Home  »  A Library of American Literature  »  That Art is not Over-Indebted to the Multitude

Stedman and Hutchinson, comps. A Library of American Literature:
An Anthology in Eleven Volumes. 1891.
Vols. IX–XI: Literature of the Republic, Part IV., 1861–1889

That Art is not Over-Indebted to the Multitude

By James Abbott McNeill Whistler (1834–1903)

[Born in Lowell, Mass., 1834. Died in London, England, 1903. Mr. Whistler’s “Ten O’clock.” 1888.]

A FAVORITE faith, dear to those who teach, is that certain periods were especially artistic, and that nations, readily named, were notably lovers of Art.

So we are told that the Greeks were, as a people, worshippers of the beautiful, and that in the fifteenth century Art was engrained in the multitude.

That the great masters lived in common understanding with their patrons—that the early Italians were artists—all—and that the demand for the lovely thing produced it.

That we, of to-day, in gross contrast to this Arcadian purity, call for the ungainly, and obtain the ugly.

That, could we but change our habits and climate—were we willing to wander in groves—could we be roasted out of broadcloth—were we to do without haste, and journey without speed, we should again require the spoon of Queen Anne, and pick at our peas with the fork of two prongs. And so, for the flock, little hamlets grow near Hammersmith, and the steam horse is scorned.

Useless! quite hopeless and false is the effort!—built upon fable, and all because “a wise man has uttered a vain thing and filled his belly with the East wind.”

Listen! There never was an artistic period.

There never was an Art-loving nation.

In the beginning, man went forth each day—some to do battle, some to the chase; others, again, to dig and to delve in the field—all that they might gain and live, or lose and die. Until there was found among them one, differing from the rest, whose pursuits attracted him not, and so he stayed by the tents with the women, and traced strange devices with a burnt stick upon a gourd.

This man, who took no joy in the ways of his brethren—who cared not for conquest, and fretted in the field—this designer of quaint patterns—this deviser of the beautiful—who perceived in Nature about him curious curvings, as faces are seen in the fire—this dreamer apart, was the first artist.

And when, from the field and from afar, there came back the people, they took the gourd—and drank from out of it.

And presently there came to this man another—and in time, others—of like nature, chosen by the Gods—and so they worked together; and soon they fashioned, from the moistened earth, forms resembling the gourd. And with the power of creation, the heirloom of the artist, presently they went beyond the slovenly suggestion of Nature, and the first vase was born, in beautiful proportion.

And the toilers tilled and were athirst; and the heroes returned from fresh victories, to rejoice and to feast; and all drank alike from the artists’ goblets, fashioned cunningly, taking no note the while of the craftsman’s pride, and understanding not his glory in his work; drinking at the cup, not from choice, not from a consciousness that it was beautiful, but because, forsooth, there was none other!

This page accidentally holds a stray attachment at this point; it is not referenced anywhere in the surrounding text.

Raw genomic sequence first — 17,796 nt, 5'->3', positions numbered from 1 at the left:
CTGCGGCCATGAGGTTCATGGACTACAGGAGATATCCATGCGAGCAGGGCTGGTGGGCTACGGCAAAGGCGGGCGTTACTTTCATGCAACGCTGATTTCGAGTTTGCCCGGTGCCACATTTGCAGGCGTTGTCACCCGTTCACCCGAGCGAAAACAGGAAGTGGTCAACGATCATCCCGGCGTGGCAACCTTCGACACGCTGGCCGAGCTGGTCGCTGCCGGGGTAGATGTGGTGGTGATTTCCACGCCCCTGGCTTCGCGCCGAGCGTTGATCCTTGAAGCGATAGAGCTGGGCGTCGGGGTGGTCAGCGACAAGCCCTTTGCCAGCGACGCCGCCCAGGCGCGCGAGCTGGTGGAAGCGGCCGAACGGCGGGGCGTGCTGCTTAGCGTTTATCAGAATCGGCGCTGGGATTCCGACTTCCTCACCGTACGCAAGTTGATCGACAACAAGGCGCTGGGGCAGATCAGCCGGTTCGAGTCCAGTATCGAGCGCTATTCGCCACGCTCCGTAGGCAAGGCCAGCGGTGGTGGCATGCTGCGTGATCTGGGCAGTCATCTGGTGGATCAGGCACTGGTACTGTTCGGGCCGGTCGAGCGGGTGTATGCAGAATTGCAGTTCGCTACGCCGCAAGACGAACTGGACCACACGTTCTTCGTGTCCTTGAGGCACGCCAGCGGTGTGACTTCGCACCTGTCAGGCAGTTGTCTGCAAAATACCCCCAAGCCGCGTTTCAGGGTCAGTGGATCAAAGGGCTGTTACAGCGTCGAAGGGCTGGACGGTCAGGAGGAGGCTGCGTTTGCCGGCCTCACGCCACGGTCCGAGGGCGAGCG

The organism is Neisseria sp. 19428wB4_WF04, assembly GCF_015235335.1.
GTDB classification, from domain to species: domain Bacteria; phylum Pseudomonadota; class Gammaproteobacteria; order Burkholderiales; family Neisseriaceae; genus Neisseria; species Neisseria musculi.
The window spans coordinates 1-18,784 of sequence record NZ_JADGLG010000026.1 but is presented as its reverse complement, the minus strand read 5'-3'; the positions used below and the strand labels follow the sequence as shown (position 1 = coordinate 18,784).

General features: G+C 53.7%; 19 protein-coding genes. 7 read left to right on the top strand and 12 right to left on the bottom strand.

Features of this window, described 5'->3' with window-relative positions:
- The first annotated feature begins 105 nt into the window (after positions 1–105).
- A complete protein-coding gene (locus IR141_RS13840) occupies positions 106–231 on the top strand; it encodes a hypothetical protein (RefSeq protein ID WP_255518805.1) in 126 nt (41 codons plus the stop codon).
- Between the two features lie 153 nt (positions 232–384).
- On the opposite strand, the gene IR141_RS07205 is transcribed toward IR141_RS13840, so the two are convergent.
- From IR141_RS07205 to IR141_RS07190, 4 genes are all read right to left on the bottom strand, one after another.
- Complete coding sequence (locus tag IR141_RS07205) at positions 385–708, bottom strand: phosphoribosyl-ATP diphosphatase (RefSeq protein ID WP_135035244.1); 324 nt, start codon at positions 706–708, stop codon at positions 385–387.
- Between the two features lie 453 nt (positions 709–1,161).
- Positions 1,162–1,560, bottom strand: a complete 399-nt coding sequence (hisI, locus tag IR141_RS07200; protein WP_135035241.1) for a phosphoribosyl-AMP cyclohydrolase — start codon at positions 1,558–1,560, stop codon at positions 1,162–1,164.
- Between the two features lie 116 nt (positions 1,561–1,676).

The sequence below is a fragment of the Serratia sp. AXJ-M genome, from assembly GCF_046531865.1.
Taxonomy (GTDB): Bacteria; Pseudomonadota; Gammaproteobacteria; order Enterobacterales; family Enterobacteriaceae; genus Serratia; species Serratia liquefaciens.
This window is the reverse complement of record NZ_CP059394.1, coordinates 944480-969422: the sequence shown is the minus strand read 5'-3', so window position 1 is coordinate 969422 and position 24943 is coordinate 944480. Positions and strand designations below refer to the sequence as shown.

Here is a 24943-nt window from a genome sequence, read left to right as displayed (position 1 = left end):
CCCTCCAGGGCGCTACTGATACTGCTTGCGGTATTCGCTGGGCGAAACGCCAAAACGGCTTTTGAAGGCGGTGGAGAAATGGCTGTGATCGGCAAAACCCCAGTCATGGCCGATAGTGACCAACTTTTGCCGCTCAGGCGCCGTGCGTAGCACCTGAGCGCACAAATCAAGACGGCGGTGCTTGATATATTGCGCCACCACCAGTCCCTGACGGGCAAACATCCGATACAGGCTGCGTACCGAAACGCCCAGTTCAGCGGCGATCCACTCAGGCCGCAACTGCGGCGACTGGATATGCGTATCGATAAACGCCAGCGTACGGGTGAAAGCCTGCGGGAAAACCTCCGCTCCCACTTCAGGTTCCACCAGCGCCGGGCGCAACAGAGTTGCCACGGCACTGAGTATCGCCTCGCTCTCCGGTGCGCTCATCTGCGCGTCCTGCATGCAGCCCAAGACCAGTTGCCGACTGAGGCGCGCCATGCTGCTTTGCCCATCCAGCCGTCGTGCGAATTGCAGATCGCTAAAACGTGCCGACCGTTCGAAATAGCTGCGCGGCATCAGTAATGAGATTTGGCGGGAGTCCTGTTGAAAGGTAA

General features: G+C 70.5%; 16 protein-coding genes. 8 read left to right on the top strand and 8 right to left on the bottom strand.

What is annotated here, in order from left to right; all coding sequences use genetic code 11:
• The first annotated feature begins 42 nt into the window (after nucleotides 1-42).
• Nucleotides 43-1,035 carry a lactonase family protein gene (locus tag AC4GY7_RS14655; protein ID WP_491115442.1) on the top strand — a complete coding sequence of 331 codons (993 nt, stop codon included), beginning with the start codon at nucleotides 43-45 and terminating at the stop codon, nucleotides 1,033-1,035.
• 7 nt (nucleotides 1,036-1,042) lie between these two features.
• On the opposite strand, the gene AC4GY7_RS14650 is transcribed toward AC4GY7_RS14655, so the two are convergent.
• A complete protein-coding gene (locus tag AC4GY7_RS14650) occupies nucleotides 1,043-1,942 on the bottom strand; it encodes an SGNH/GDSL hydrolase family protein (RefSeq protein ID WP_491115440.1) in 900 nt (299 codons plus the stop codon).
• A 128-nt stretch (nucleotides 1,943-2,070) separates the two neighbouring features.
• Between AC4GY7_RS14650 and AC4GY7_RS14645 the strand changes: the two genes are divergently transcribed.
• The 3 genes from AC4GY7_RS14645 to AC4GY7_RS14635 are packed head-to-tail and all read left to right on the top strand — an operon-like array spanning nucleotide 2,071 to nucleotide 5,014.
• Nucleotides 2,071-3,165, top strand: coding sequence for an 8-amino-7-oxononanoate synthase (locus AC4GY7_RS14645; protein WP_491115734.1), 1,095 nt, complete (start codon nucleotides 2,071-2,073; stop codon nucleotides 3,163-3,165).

And time, with more state, brought more capacity for luxury, and it became well that men should dwell in large houses, and rest upon couches, and eat at tables; whereupon the artist, with his artificers, built palaces, and filled them with furniture, beautiful in proportion and lovely to look upon.

And the people lived in marvels of art—and ate and drank out of masterpieces—for there was nothing else to eat and drink out of, and no bad building to live in; no article of daily life, of luxury, or of necessity, that had not been handed down from the design of the master, and made by his workmen.

And the people questioned not, and had nothing to say in the matter.

So Greece was in its splendor, and Art reigned supreme—by force of fact, not by election—and there was no meddling from the outsider. The mighty warrior would no more have ventured to offer a design for the temple of Pallas Athene than would the sacred poet have proffered a plan for constructing the catapult.

And the Amateur was unknown, and the Dilettante undreamed of!

And history wrote on, and conquest accompanied civilization, and Art spread, or rather its products were carried by the victors among the vanquished from one country to another. And the customs of cultivation covered the face of the earth, so that all peoples continued to use what the artist alone produced.

And centuries passed in this using, and the world was flooded with all that was beautiful, until there arose a new class, who discovered the cheap, and foresaw fortune in the future of the sham.

Then sprang into existence the tawdry, the common, the gew-gaw.

The taste of the tradesman supplanted the science of the artist, and what was born of the million went back to them, and charmed them, for it was after their own heart; and the great and the small, the statesman and the slave, took to themselves the abomination that was tendered, and preferred it—and have lived with it ever since!

And the artist’s occupation was gone, and the manufacturer and the huckster took his place.

And now the heroes filled from the jugs and drank from the bowls—with understanding—noting the glare of their new bravery, and taking pride in its worth.

And the people—this time—had much to say in the matter—and all were satisfied. And Birmingham and Manchester arose in their might—and Art was relegated to the curiosity shop.